To go along with that, most LGBT characters are still found in comedies instead of other genres of film. This could be because LGBT characters have historically been reduced to stereotypical farce as a way to “other” them against the straight, normalized characters. However, Tangerine, a film featuring transgender characters played by transgender actors and featuring complex love and friendships (particularly the friendship between Mya Taylor and Kitana Kiki Rodriguez’s characters Alexandra and Sin-Dee), has been critically acclaimed. It has also been confirmed that Deadpool will be 20th Century Fox’s first film starring a pansexual character, who is of course, the lead character of the same name. Also, as you’ll read about later on, there’s been an astronomical push to have Finn and Poe Dameron, the two main male characters from Star Wars: The Force Awakens, to be in a relationship, as well as have Rey, the main female lead, be asexual and/or aromantic or lesbian.

Mya Taylor and Kitana Kiki Rodriguez in Tangerine, a Magnolia Pictures release. Photo courtesy of Magnolia Pictures.
Mya Taylor and Kitana Kiki Rodriguez in Tangerine, a Magnolia Pictures release. Photo courtesy of Magnolia Pictures.

However, with films like Star Wars (and to a lesser extent, all of the films released from major studios), the conventional worry is that a big player like Disney won’t jeopardize their bottom line with countries like China, who has stringent censorship laws, by having a same-sex relationship. However, if Deadpool rakes in the dough domestically as well as internationally, especially if his sexuality comes into play in the film, it could provide major studios enough leverage to greenlight a same-sex relationship.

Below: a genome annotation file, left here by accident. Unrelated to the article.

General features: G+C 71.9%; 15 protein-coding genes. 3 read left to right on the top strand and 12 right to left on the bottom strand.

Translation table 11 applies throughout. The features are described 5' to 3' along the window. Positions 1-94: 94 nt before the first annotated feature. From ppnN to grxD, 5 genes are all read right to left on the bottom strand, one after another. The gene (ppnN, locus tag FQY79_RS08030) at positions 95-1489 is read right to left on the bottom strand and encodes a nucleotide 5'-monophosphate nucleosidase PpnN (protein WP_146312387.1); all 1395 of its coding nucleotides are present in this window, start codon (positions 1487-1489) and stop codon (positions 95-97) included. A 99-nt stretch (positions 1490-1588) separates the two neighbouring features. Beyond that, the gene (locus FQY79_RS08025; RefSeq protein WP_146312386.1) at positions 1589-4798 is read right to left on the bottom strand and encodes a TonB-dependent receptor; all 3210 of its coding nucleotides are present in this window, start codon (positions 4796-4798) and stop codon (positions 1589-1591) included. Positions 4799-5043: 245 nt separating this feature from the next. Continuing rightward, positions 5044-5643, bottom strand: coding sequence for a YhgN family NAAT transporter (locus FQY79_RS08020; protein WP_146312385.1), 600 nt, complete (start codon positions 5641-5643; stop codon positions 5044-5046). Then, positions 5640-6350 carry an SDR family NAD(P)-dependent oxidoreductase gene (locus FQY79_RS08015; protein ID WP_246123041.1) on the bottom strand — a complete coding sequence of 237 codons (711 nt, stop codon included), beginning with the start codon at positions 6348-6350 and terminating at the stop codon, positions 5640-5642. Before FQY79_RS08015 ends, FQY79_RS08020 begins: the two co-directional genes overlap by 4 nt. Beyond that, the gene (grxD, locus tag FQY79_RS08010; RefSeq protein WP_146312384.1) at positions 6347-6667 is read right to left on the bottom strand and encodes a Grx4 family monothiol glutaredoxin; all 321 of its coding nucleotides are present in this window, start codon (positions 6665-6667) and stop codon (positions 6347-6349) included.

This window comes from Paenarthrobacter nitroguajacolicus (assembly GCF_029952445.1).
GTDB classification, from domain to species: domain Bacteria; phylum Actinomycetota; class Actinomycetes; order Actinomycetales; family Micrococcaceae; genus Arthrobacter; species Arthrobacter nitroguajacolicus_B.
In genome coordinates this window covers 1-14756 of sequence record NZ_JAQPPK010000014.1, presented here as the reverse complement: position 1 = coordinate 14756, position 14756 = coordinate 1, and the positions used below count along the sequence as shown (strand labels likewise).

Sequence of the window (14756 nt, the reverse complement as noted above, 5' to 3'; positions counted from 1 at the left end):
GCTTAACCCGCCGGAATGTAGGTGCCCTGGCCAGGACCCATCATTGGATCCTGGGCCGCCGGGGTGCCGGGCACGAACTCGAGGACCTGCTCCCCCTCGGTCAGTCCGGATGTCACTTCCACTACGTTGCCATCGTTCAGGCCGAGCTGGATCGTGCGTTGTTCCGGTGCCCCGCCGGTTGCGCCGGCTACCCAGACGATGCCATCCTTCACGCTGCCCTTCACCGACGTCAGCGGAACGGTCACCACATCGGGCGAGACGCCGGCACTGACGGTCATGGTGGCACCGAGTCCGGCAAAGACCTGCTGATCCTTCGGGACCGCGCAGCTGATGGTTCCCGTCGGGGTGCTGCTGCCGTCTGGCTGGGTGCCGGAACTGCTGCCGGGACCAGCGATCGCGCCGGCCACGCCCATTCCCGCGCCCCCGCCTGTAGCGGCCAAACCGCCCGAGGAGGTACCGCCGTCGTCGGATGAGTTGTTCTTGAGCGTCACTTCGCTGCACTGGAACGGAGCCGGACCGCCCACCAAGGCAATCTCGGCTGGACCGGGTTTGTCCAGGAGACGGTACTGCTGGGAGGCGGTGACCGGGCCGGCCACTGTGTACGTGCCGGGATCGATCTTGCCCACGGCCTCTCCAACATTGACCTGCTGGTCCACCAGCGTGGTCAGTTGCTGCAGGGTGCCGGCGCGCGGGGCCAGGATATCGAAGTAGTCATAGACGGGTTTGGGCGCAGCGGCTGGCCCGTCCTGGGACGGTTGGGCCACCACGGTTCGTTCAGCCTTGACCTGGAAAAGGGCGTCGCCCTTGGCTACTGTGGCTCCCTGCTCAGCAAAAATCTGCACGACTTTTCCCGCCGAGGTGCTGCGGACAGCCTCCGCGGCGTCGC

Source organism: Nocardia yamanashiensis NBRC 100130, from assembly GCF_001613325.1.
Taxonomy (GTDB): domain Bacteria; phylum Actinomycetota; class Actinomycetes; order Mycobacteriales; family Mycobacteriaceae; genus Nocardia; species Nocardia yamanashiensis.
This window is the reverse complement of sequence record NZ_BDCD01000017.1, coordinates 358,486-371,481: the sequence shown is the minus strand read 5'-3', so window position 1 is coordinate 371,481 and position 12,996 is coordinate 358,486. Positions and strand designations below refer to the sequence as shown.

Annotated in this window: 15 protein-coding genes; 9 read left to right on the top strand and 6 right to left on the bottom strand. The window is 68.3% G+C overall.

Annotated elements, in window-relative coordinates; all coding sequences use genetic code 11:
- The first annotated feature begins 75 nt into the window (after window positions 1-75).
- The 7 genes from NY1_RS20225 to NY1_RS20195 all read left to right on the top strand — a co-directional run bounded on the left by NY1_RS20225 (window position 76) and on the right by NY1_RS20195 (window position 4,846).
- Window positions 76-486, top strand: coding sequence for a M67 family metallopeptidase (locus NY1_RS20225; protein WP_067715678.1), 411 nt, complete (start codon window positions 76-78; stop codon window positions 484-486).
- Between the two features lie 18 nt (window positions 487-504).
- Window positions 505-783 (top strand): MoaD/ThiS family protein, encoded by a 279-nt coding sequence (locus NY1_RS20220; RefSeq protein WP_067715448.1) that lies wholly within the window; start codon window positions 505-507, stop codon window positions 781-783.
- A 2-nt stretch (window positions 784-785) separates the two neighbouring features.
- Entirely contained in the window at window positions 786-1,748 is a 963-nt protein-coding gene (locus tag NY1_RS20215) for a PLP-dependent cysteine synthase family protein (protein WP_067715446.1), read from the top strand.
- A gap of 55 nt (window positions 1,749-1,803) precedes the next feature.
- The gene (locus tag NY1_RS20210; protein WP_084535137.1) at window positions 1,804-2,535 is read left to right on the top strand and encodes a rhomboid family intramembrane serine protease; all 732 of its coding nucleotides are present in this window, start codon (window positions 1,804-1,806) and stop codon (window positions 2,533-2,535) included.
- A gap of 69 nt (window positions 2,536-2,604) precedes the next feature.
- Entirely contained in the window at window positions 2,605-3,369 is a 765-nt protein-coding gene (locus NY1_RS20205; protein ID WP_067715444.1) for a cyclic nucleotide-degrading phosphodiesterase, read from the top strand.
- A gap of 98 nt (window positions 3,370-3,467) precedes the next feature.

The data also shows that the upward momentum in film and TV is still at a snail’s pace. In order for representation to exponentially grow, some studio is going to have to make the plunge. For instance, if it ever decided to listen to the very vocal portion of the fandom about same-sex relationships in film, it could very well be in Disney’s court to be that pioneering studio. If Disney won’t be the first, one of the other big studios will; regardless, after that particular studio steps up to the plate and succeeds, then the others will fall in line. Another way the status quo could change is by more indie films like Tangerine showing it’s possible to create LGBT-based films that are also lucrative investments. Or, change could come as a combination of the two. The downside is that it’s a shame that money has to be tied to a fight for representation at all.

References:

GLAAD “Where on TV” reports for 2013-2015, GLAAD Studio Responsibility Indexes for 2013-2015

https://www.glaad.org/files/whereweareontv12.pdf

http://www.glaad.org/whereweareontv13

http://www.glaad.org/whereweareontv14

http://www.glaad.org/whereweareontv15

http://www.glaad.org/sri/2013

http://www.glaad.org/sri/2014

http://www.glaad.org/sri/2015